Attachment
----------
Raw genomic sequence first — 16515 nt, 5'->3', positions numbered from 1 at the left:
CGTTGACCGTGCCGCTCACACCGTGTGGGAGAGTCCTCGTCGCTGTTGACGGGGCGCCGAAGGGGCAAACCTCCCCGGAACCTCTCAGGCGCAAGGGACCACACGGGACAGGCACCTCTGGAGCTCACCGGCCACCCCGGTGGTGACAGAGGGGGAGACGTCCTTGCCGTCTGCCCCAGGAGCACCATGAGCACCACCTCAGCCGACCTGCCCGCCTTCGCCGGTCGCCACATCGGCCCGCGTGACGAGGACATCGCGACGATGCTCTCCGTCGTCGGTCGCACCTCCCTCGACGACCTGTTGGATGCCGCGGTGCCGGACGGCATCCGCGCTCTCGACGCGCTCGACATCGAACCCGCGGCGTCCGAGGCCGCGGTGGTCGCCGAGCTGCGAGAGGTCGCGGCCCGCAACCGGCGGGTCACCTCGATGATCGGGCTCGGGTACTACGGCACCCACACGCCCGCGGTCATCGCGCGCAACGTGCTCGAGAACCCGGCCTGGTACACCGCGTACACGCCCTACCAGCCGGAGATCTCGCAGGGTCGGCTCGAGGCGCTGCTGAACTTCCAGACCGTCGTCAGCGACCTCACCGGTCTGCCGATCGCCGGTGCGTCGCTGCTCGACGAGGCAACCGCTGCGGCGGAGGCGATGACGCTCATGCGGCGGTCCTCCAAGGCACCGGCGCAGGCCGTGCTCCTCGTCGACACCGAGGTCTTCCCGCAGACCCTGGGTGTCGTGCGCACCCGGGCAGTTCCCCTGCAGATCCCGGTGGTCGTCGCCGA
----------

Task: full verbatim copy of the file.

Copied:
Raw genomic sequence first — 16515 nt, 5'->3', positions numbered from 1 at the left:
CGTTGACCGTGCCGCTCACACCGTGTGGGAGAGTCCTCGTCGCTGTTGACGGGGCGCCGAAGGGGCAAACCTCCCCGGAACCTCTCAGGCGCAAGGGACCACACGGGACAGGCACCTCTGGAGCTCACCGGCCACCCCGGTGGTGACAGAGGGGGAGACGTCCTTGCCGTCTGCCCCAGGAGCACCATGAGCACCACCTCAGCCGACCTGCCCGCCTTCGCCGGTCGCCACATCGGCCCGCGTGACGAGGACATCGCGACGATGCTCTCCGTCGTCGGTCGCACCTCCCTCGACGACCTGTTGGATGCCGCGGTGCCGGACGGCATCCGCGCTCTCGACGCGCTCGACATCGAACCCGCGGCGTCCGAGGCCGCGGTGGTCGCCGAGCTGCGAGAGGTCGCGGCCCGCAACCGGCGGGTCACCTCGATGATCGGGCTCGGGTACTACGGCACCCACACGCCCGCGGTCATCGCGCGCAACGTGCTCGAGAACCCGGCCTGGTACACCGCGTACACGCCCTACCAGCCGGAGATCTCGCAGGGTCGGCTCGAGGCGCTGCTGAACTTCCAGACCGTCGTCAGCGACCTCACCGGTCTGCCGATCGCCGGTGCGTCGCTGCTCGACGAGGCAACCGCTGCGGCGGAGGCGATGACGCTCATGCGGCGGTCCTCCAAGGCACCGGCGCAGGCCGTGCTCCTCGTCGACACCGAGGTCTTCCCGCAGACCCTGGGTGTCGTGCGCACCCGGGCAGTTCCCCTGCAGATCCCGGTGGTCGTCGCCGA